The GOP bill does away with all of section 117(d), which would seem to cause the inclusion in income of tuition waivers for graduate students in research or teaching assistant roles. But could graduate students still qualify for other exclusions for their tuition waivers? Section 127, which provides exclusion up to $5,250 for employer-provided tuition assistance (and upon which some universities (see, e.g., Minnesota, Texas A&M) rely for non-teaching or research graduate assistants), is also repealed under section 1204(a)(2) of the bill. So that’s no help.

What about qualified scholarships under section 117(a)? The bill does not touch this provision. Let’s go through the statute. “Gross income does not include any amount received as a qualified scholarship by an individual who is a candidate for a degree at an educational organization described in section 170(b)(1)(A)(ii).” A qualified scholarship, is “any amount received by an individual as a scholarship or fellowship grant to the extent that, in accordance with the conditions of the grant, such amount was used for qualified tuition and related expenses.”

Are tuition waivers an “amount received . . . as a scholarship or fellowship grant”? Yes. Proposed Regulation 1.117-6(c)(3)(i) includes tuition reductions as a “scholarship or fellowship.” (FYI, the proposed regulations are difficult to find online, given that they were proposed in 1988 and don’t appear in the online Federal Register. You’ll need to find them on Lexis, Westlaw, or Bloomberg.) And, given that a tuition waiver, per its name, is solely used for payment of tuition, it’s for “qualified tuition and related expenses”. All graduate students that I’ve met are “individuals”, and though Ph.D. students are not technically Ph.D. “candidates” until passing their qualifications, the proposed regulations count any tuition paid for coursework leading to a degree.  See Prop. Reg. § 1.117-6(c)(4)(ii).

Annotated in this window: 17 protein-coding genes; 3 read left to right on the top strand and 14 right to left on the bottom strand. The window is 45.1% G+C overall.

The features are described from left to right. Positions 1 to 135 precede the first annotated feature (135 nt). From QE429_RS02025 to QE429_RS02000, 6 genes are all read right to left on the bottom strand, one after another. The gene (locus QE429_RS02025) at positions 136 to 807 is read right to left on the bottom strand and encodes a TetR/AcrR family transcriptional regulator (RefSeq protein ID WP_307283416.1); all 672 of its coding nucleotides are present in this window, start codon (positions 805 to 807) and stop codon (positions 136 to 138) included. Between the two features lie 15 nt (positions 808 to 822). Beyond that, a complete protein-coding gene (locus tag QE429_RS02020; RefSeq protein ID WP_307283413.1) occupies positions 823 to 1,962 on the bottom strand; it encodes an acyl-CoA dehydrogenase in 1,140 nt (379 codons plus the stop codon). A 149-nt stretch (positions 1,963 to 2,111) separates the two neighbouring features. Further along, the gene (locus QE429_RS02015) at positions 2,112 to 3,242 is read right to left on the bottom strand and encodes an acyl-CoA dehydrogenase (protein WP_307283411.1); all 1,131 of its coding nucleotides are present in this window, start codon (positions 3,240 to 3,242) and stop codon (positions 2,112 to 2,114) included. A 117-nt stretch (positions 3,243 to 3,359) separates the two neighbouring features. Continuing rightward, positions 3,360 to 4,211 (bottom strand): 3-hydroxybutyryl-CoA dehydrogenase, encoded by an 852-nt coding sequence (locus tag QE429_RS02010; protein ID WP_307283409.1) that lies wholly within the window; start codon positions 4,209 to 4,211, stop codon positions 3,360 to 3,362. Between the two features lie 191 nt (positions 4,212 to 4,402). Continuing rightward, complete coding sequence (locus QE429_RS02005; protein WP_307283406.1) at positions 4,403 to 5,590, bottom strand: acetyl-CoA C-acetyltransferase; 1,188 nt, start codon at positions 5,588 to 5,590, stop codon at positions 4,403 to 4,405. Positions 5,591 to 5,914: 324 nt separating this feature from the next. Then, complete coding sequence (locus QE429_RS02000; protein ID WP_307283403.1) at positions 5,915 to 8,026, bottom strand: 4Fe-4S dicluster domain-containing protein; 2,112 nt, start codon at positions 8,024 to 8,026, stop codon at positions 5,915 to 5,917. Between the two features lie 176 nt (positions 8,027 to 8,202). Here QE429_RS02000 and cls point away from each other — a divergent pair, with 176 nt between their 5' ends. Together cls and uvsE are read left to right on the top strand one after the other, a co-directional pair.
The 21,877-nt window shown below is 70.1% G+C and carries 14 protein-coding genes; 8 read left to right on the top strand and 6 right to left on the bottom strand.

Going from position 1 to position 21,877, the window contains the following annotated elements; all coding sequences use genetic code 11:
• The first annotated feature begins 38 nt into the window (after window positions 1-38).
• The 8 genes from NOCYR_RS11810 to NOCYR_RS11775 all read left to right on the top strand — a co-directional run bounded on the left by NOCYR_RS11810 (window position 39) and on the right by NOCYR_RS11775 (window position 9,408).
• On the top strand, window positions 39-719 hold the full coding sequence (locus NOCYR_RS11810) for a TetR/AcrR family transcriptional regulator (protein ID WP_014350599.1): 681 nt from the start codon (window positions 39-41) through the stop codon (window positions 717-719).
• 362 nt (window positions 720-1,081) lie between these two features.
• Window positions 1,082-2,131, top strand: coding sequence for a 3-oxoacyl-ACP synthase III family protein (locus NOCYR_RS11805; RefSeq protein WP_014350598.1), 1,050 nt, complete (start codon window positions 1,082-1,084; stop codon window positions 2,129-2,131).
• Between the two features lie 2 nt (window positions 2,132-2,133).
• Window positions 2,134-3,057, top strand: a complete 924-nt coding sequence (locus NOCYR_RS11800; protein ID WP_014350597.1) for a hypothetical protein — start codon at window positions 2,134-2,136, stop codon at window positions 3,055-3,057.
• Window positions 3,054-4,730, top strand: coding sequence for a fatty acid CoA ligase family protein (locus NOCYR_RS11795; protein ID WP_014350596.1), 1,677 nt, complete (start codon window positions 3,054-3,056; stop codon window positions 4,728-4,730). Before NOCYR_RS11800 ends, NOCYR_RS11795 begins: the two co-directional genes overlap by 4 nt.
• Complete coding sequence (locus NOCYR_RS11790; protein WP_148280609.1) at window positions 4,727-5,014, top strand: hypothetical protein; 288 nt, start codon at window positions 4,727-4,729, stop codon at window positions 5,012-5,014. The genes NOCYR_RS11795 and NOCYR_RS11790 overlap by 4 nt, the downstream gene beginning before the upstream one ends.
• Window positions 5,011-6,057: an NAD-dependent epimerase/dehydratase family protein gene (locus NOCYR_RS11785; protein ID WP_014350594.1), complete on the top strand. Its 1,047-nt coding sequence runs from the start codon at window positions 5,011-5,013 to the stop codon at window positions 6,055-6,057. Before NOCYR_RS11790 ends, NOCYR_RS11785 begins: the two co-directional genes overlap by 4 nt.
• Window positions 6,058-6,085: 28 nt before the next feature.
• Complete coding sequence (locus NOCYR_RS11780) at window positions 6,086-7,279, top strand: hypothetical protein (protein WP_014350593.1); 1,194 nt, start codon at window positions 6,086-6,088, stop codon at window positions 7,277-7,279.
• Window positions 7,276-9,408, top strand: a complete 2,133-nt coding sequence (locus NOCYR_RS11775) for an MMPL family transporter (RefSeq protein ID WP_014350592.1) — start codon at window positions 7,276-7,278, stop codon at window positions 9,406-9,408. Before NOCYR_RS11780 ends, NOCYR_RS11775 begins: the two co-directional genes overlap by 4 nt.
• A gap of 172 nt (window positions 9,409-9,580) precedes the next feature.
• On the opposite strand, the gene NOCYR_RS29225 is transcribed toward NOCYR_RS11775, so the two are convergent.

But to achieve exclusion, the graduate student must contend with IRC § 117(c) and prior caselaw, which generally includes benefits in income where the grantor of the scholarship is also the student’s employer; i.e., the relationship that essentially all graduate students have with their universities. In 1969, the Supreme Court held in Bingler v. Johnson that where cash payments represent only a “quid” for the “quo” of services, they constitute taxable income. Similarly, Regulation section 1.117-4(c)(1) includes a payment or tuition reduction in income if it “represents either compensation for past, present, or future employment services or represents payment for services which are subject to the direction or supervision of the grantor.” And finally, section 117(c) specifically includes in gross income “any amount received which represents payment for teaching, research, or other services by the student required as a condition for receiving the qualified scholarship or qualified tuition reduction.” Essentially, if the payment or tuition reduction the graduate student receives is given on account of the services provided, it’s included in gross income.

Given that IRC § 117(c) applies to both qualified scholarships and qualified tuition reductions under current law, why aren’t tuition waivers already subject to tax under current law? Aren’t they “payments for teaching [or] research . . . services by the student required as a condition of receiving the . . . qualified tuition reduction”?

Section 1.117-6(d)(3), Example 6, of the proposed regulations answers this question. In situations where a graduate student is receiving a substantial stipend (as most do), that cash compensation represents reasonable remuneration for services provided. In essence, it’s what the university would pay to someone other than a graduate student for work performed. So, while that amount must be included in income, anything else counts as a “qualified tuition reduction”; the waiver is seen, under the regulations, as something other than payment for services performed.

While Example 6 provides an example for a qualified tuition waiver under section 117(d), Example 5 provides a similar example for a qualified scholarship under section 117(a). There, the student (1) receives a scholarship of $6,000 and (2) performs services as a researcher, where such services are valued at $2,000. The regulations contemplate that, while $2,000 must be included in income because it represents reasonable compensation, $4,000 can be excluded if spent on qualified tuition or related expenses.